District Court of The Hague judgment regarding the adult daughter of a UN-ICTY staff member’s periods of non-AOW accrual.
The District Court of The Hague has rendered judgment regarding the adult daughter of a UN-ICTY staff member’s periods of non-AOW accrual. A redacted copy of the decision can be found here and in the database of court judgements in the Netherlands (www.rechtspraak.nl).
The applicant (“eiseres”) was contesting the decision (“beschikking”) issued by the Social Insurance Bank (Sociale Verzekeringsbank (SVB)), the government agency administrating the Netherlands state pension system (AOW). The SVB decision indicated that the applicant was not accruing AOW rights during a 7 year period when the applicant was part of her mother’s household, resulting in a 14% reduction in her future AOW pension, as the result of her mother’s employment with the ICTY (and ICTR). The applicant had submitted a request to the SVB for an overview of her AOW accrual to date, resulting in the aforementioned decision.
This reduction in the applicant’s future AOW pension was imposed by the SVB as a result of the application of Article XXVII, paragraph 2 of the Headquarters Agreement (also referred to as the Host State Agreement) concluded between the United Nations and the Kingdom of the Netherlands in 1994 for the establishment of the ICTY in the Netherlands, together with Article 14 of the Besluit uitbreiding en beperking kring verzekerden volksverzekeringen. This Headquarters Agreement was published in the Dutch Treaty Series (Tractatenblad), Vol. 1994, nr. 189.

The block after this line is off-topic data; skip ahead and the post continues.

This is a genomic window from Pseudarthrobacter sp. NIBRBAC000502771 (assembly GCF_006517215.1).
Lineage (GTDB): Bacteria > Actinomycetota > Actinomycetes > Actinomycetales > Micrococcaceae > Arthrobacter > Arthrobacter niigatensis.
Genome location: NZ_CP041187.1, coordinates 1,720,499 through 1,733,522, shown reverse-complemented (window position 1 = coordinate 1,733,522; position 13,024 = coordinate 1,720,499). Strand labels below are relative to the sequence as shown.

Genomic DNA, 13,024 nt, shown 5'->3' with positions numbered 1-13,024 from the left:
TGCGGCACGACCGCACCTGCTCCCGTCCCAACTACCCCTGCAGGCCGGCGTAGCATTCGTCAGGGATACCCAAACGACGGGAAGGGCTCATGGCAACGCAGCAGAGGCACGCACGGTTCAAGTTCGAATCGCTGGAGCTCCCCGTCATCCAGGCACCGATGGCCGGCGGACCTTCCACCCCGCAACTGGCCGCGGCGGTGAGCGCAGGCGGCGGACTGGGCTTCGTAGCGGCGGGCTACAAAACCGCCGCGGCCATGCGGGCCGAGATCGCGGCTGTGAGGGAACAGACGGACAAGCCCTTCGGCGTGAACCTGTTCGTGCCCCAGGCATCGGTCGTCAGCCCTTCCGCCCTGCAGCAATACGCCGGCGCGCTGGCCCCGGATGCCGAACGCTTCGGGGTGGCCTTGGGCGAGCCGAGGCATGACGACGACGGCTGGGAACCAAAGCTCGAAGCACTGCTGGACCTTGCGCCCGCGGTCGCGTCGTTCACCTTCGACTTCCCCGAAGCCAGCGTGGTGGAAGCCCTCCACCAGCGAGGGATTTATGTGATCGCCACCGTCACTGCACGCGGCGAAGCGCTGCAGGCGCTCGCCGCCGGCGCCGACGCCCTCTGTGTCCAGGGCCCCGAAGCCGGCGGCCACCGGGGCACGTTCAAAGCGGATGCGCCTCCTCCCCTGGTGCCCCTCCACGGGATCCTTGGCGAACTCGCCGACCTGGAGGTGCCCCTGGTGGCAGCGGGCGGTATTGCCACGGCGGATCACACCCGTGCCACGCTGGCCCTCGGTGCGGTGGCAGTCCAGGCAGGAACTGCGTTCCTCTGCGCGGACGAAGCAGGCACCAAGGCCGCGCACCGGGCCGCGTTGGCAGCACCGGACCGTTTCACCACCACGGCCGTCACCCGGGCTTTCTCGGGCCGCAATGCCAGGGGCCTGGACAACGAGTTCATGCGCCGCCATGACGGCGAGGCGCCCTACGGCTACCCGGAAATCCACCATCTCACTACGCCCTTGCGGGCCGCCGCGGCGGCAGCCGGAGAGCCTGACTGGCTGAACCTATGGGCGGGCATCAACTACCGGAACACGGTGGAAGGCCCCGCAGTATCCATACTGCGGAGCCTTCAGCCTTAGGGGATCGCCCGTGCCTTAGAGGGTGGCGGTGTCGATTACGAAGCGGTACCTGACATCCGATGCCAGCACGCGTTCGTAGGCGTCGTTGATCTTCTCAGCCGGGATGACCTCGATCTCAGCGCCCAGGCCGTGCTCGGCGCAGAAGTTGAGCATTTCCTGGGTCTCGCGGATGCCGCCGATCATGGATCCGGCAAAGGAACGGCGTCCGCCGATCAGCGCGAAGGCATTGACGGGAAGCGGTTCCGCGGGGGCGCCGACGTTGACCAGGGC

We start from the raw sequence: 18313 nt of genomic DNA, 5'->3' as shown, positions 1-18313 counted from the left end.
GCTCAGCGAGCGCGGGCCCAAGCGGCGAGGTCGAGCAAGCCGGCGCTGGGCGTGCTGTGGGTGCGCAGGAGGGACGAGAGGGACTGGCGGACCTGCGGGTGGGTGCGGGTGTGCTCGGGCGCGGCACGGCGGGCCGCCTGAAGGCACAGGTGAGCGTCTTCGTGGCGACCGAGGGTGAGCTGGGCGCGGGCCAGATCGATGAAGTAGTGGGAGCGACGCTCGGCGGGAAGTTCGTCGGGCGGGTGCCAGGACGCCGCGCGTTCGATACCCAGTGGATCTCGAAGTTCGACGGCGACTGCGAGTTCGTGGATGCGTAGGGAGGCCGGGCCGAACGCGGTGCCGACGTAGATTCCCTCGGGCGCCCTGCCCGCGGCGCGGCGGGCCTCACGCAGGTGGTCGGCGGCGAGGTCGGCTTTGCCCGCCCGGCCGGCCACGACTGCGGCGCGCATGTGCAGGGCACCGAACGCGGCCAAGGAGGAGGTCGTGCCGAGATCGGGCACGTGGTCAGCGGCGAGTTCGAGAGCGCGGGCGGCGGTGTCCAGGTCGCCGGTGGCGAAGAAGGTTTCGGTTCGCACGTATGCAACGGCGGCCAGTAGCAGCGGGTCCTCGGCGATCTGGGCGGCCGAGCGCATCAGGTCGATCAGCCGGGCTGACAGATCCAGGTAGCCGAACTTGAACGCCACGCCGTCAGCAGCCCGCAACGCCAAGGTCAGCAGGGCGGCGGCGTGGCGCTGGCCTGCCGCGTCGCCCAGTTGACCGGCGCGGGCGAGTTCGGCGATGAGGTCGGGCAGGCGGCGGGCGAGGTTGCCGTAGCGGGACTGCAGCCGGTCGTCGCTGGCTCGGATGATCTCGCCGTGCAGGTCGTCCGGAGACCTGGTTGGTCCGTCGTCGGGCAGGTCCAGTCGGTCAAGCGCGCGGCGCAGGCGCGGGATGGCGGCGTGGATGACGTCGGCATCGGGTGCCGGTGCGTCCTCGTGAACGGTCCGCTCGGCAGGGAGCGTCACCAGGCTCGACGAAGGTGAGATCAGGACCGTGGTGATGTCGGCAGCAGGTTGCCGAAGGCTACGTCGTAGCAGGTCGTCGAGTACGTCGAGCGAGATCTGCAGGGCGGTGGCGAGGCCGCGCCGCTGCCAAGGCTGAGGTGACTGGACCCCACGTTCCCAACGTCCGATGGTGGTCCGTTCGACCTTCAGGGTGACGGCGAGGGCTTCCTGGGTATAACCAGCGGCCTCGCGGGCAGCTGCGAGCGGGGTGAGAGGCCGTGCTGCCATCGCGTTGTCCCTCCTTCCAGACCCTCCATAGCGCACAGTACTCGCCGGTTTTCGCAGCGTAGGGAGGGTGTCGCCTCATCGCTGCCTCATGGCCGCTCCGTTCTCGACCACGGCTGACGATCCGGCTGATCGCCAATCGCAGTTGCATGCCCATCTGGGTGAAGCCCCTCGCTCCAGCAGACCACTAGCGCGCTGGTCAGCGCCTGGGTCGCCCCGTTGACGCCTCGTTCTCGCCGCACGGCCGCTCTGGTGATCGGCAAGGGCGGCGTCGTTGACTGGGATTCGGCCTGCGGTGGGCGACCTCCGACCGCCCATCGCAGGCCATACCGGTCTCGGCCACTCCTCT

The District Court held that the reduction in the applicant’s future AOW pension violated rights guaranteed by the European Convention for the Protection of Human Rights and Fundamental Freedoms and the International Covenant on Civil and Political Rights and nullified the contested decision. The respondent in the case, the SVB, was instructed by the District Court to provide the applicant with a new decision regarding her AOW accrual. This court decision was subject to appeal. We do not know whether the SVB appealed it or not.
Who stands to benefit from this court decision?
A dependent who is an EU citizen with a Ministry of Foreign Affairs ID card could argue in further litigation that this court decision has implications for him/her.
Such non-employed IO dependents with Netherlands citizenship or residency affected by this court decision are (i) non-employed children age 15 or older living with their IO parent and (ii) non-employed spouses/partners of IO staff members residing in the same household. These IO dependents may invoke the court’s decision to challenge any periods of AOW non-accrual linked to the relative’s employment with such IO. For example, a 64 year old Dutch spouse of a staff member who has received a decision from the SVB regarding his future AOW pension (decision reflecting a reduced AOW pension as a result of his/her spouse’s IO employment) may submit an administrative appeal (“bezwaar”) to the SVB to challenge the reduction in his/her future AOW, with the appeal referring to the court’s decision.
Who is not affected by this court decision?
– IO dependents employed in the Netherlands with a non-IO employer or self-employed, as well as IO dependents legally receiving a Netherlands social security entitlement. These dependents are already covered by the Netherlands system of social security and thus are already enjoying AOW accrual.
– IO dependents who are non-EU citizens holding a MFA ID card. These dependents remain excluded from AOW accrual as the AOW law requires residency in the Netherlands under Art. 8 a-e or l of the Aliens Law as a prerequisite for AOW accrual.
Persons who wish to receive an AOW accrual decision can find the applicable form “Aanvraag verzekeringstijdvakken AOW” on the SVB’s internet site, http://www.svb.nl.